[ G.R. No. 254412. July 06, 2022 ]




This is an appeal from the Decision1 dated June 22, 2020 of the Court of Appeals (CA) in CA-G.R. CR-HC No. 10170. The CA affirmed the Decision2 dated October 11, 2017 of Branch 36, Regional Trial Court (RTC), Calamba City, Laguna in Criminal Case Nos. 25706-2015-C and 25707-2015-C which found Joel Fandialan y Bernaldez (accused-appellant) guilty beyond reasonable doubt of violation of Sections 5 and 11, Article II of Republic Act No. (RA) 9165, otherwise known as the Comprehensive Dangerous Drugs Act of 2002.

The Antecedents

Accused-appellant was charged with violation of Sections 5 and 11, Article II of RA 9165 in two respective Informations:

Criminal Case No. 25706-2015-C
(for violation of Section 5, Article II of RA 9165)

That on or about November 10, 2015 in Bay, Laguna and within the jurisdiction of this Honorable Court, the above-named accused, did then and there willfully, unlawfully, and feloniously sell and deliver one plastic sachet containing 0.05 gram of methamphetamine hydrochloride, a dangerous drug; without the corresponding authority of law.


Criminal Case No. 25707-2015-C
(for violation of Section 11, Article II of RA 9165)

That on or about November 10, 2015 in Bay, Laguna and within the jurisdiction of this Honorable Court, the above-named accused, did then and there wilfully, unlawfully and feloniously possess one plastic sachet weighing 0.12 gram of methamphetamine hydrochloride, a dangerous drug, without corresponding authority of law.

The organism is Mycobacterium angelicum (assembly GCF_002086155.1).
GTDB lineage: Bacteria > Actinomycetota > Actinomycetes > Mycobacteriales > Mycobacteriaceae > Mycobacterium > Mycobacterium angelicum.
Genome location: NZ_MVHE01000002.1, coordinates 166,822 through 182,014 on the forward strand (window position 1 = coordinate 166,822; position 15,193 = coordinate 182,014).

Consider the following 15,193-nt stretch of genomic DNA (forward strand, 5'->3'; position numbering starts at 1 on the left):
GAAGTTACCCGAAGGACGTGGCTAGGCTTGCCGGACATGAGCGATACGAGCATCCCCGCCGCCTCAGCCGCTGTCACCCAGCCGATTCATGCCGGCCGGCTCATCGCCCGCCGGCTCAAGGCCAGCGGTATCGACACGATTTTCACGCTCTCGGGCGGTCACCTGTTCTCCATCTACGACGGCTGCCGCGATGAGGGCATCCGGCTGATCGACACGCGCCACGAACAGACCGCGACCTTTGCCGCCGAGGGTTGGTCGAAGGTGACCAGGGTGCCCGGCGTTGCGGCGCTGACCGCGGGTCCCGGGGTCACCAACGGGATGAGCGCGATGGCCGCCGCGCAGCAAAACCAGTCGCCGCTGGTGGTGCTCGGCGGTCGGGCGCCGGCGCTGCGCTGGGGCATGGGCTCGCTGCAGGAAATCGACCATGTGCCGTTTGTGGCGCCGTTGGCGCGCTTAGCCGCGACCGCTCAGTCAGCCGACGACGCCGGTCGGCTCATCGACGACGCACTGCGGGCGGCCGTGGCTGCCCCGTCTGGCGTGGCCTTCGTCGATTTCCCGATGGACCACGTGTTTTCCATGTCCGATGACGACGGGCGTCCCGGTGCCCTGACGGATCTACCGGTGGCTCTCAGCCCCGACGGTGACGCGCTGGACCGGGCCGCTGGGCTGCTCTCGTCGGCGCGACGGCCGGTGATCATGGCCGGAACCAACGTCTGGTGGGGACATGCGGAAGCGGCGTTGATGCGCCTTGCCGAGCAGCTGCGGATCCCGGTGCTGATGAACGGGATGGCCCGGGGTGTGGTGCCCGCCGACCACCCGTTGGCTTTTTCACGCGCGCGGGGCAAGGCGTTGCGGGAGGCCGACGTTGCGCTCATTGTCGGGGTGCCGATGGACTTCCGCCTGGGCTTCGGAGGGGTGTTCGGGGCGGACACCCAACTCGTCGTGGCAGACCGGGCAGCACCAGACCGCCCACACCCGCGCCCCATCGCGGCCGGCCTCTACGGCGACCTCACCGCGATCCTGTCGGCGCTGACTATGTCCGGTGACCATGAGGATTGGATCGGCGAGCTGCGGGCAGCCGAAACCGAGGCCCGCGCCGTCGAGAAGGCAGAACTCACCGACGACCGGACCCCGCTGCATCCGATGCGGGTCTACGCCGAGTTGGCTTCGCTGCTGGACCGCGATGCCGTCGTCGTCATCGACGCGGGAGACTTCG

Upon arraignment, accused-appellant pleaded not guilty to the charges. After the pre-trial, trial ensued.5

The prosecution's version, as summarized by the CA, is as follows:

[PO1 Joemel Lubrin (PO1 Lubrin)] testified that around 9:30 p.m. of 10 November 2015, he and PO2 Francis Caparas (PO2 Caparas) were on duty at Bay Municipal Police Station, Bay, Laguna when their confidential informant (CI) came to their office. PO1 Lubrin alleged that the CI reported that he would be buying shabu from Fandialan alias "Pusa" that night. PO1 Lubrin claimed they relayed the information to Police Chief Inspector Owen Banaag (PCI Banaag) who immediately formed a buy-bust team to entrap Fandialan. PO1 Lubrin averred he was designated as the poseur-buyer with PO2 Caparas as his back up security. According to PO1 Lubrin, a P500-bill with serial no. VN429139 was given to him as buy-bust money and thereafter he coordinated with the Philippine Drug Enforcement Agency (PDEA).